Please go to wanderingdhamma.org. The same Buddhist travel information and new posts will be available here.
This website is run by me, Brooke Schedneck. I am currently a Ph.D. candidate at Arizona State University under the supervision of Juliane Schober. This website is a forum for my thoughts about my research within the field of Buddhist studies. I was awarded one of the 2009-2010 Fulbright research grant to conduct fieldwork in Thailand for my Ph.D. dissertation. My research focuses on the cultural and religious encounters between Thai Buddhists and international meditators. I explore this question of how the dialogue between Thai Buddhists and international meditators shapes mutual perceptions of religious beliefs and practices.
This website supports this research and makes it available, along with my other academic interests, to the public. To this end each page of this website contains a different category of interest:
Buddhist Travel in Thailand: This page contains the main ideas concerning my research in Thailand, and the research sites I have visited, both International Meditation Centers and forest monasteries. This research investigates the strategies of reinterpretation and pedagogical discourses of meditation taught to those English-speakers who are a unique audience in that many consider themselves non-Buddhists. I delve into meditation techniques and Thai meditation masters, however, this is more of the backdrop for the research, rather than the main focus. I post content from the many interviews I conducted with meditation teachers, both Thai and Western, both lay and ordained, at these research sites throughout Thailand. Many of the questions I ask concern teaching practices to non-Buddhist audiences and the separate communities of Thai and English-speaking meditators that are created at these sites.
Reflections: This page contains my essays and thoughts on global Buddhist manifestations that are beyond the purview of Buddhist travel in Thailand. Here I write about new trends in American Buddhism as well as current discourses about meditation.
Reviews: This page is reserved for book reviews. Each book is a recent work on contemporary Buddhism. I offer a balanced and informative take in each book review.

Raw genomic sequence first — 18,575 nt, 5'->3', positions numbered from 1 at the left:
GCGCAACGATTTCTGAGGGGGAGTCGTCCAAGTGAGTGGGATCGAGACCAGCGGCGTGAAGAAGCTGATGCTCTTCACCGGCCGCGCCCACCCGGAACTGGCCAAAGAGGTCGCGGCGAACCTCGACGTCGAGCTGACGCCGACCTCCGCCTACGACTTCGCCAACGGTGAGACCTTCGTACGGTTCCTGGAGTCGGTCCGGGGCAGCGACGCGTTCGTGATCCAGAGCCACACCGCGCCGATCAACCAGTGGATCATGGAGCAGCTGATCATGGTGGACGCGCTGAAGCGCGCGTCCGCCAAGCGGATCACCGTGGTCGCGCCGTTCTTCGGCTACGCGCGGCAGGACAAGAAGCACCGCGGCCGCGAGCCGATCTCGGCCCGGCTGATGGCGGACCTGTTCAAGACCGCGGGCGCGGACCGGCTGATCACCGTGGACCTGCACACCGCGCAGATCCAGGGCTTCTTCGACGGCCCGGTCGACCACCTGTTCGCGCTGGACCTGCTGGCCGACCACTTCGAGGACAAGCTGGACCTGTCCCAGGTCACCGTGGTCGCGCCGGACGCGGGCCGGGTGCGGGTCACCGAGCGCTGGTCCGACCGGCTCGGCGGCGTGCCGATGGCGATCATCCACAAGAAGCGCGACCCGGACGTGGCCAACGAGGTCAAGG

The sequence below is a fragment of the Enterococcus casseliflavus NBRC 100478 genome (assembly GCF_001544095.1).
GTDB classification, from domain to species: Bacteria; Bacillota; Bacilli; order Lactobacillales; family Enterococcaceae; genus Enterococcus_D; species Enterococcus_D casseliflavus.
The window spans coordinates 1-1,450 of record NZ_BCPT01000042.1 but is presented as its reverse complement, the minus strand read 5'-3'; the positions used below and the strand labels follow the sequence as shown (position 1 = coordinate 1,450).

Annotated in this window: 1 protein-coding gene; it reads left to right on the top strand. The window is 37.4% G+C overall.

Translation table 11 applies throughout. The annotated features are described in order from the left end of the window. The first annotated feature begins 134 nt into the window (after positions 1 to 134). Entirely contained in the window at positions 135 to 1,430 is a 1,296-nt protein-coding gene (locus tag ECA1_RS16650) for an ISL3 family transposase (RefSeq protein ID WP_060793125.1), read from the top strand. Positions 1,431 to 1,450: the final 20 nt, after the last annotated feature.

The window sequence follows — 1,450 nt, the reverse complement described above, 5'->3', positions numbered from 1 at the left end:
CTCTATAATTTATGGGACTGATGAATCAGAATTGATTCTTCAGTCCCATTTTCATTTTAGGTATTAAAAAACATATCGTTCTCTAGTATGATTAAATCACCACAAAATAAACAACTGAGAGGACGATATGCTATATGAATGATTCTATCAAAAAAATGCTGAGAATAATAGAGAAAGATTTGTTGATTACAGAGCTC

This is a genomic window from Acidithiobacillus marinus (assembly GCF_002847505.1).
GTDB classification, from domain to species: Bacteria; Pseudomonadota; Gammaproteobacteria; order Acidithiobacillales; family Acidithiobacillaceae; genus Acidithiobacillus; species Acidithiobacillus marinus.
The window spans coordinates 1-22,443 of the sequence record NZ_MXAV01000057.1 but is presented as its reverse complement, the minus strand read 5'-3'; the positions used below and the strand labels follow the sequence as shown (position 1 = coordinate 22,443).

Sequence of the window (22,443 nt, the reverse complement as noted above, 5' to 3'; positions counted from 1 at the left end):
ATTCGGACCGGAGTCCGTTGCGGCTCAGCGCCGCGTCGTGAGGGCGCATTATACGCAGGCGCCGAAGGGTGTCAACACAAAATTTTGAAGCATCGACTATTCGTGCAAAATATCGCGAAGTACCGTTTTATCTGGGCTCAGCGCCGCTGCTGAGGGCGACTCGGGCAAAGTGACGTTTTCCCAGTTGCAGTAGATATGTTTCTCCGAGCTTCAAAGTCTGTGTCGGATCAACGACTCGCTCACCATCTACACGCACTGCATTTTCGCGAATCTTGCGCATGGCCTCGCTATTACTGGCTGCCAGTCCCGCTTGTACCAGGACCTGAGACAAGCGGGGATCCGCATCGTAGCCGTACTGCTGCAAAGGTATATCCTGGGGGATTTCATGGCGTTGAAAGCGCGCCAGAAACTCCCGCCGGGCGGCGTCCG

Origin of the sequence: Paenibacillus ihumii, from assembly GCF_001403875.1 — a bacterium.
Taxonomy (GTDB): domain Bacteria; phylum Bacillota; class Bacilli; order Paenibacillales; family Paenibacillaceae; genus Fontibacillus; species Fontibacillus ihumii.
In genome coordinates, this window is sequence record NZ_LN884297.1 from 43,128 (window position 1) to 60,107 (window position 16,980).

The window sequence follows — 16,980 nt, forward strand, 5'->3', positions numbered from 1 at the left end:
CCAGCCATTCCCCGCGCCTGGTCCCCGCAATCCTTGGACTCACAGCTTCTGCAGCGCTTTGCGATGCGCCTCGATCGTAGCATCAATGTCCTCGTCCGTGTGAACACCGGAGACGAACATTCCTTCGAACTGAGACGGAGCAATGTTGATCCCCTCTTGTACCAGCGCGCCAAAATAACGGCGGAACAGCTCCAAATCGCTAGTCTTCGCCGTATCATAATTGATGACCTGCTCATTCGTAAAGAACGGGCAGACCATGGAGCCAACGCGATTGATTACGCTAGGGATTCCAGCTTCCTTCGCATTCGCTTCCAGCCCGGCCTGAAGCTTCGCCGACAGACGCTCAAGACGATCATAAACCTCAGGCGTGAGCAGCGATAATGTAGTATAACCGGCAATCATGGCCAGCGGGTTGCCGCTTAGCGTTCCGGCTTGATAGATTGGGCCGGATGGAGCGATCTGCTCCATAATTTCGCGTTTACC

Writings: This page links to my other writings available on the internet.
People are often curious about my interest in Buddhism. My answer to this question, I think, lies within my educational background. The schools where I received my primary and secondary education focused primarily on American and European studies, and, because they were Catholic schools, the intricacies of the Catholic religion. By the time I entered college at Boston University, I was ready for something different. Asian cultures seemed compelling to me, even exotic. I took Japanese language classes, seminars on Tantric Buddhism and Chinese Medicine, and as I studied these areas more deeply, they no longer seemed exotic but rather quite natural. I decided to major in anthropology because I thought this discipline would allow me to get closest to those Asian countries and cultures. But as I read about the use of magic in African societies and fire rituals in Japan, I realized that it was the religious aspect of culture that most fascinated me. I found that I was continually able to express creative ideas in classes on topics from the Dead Sea Scrolls to the Hindu epics. During my last college semester I wrote a paper for a Buddhist studies seminar that involved field research comparing contemporary meditation practice with the first Buddhist communities. While researching meditation centers around the Northeast, I realized that I was drawn to topics concerning religion in modernity.
While earning a master of theological studies from Harvard Divinity School (HDS), I continued with the same themes. Within my ideas there is a pattern of interpreting contemporary ideas and perceptions surrounding ancient Asian religions. I am interested in how people use the resources within their traditional religious systems to fit with modern issues and concerns. Through these papers and classes, I have thought deeply about how Buddhism adapts according to contemporary topics and modern times.
After graduating from HDS, I became interested in Westerners who converted to Buddhism. I learned how Buddhism is being seen as a viable alternative to the cultural mainstream. I also learned about modern Buddhism in Asia and Western influences. This interchange of religious ideas, each side appropriating aspects of the other, is intriguing to me, and an extension of my interest in religious change in modernity. At this time I also became interested Western Buddhist convert memoirs, which I still find deeply compelling. These memoirs embody the dialogue of East and West, as they intimately depict a person’s attraction and reaction to Buddhism. I will also be posting about my thoughts on this ever-burgeoning genre of Buddhist memoirs and offering reviews of the latest ones.
I hope both scholars and practitioners will find this website enjoyable. Meditators interested in coming to Thailand will get a good sense of what is available and academics can read my reflections about Buddhist travel in Thailand and global formations of Buddhism.
Check out my interview on Buddhist Geeks to learn more about me and my current research.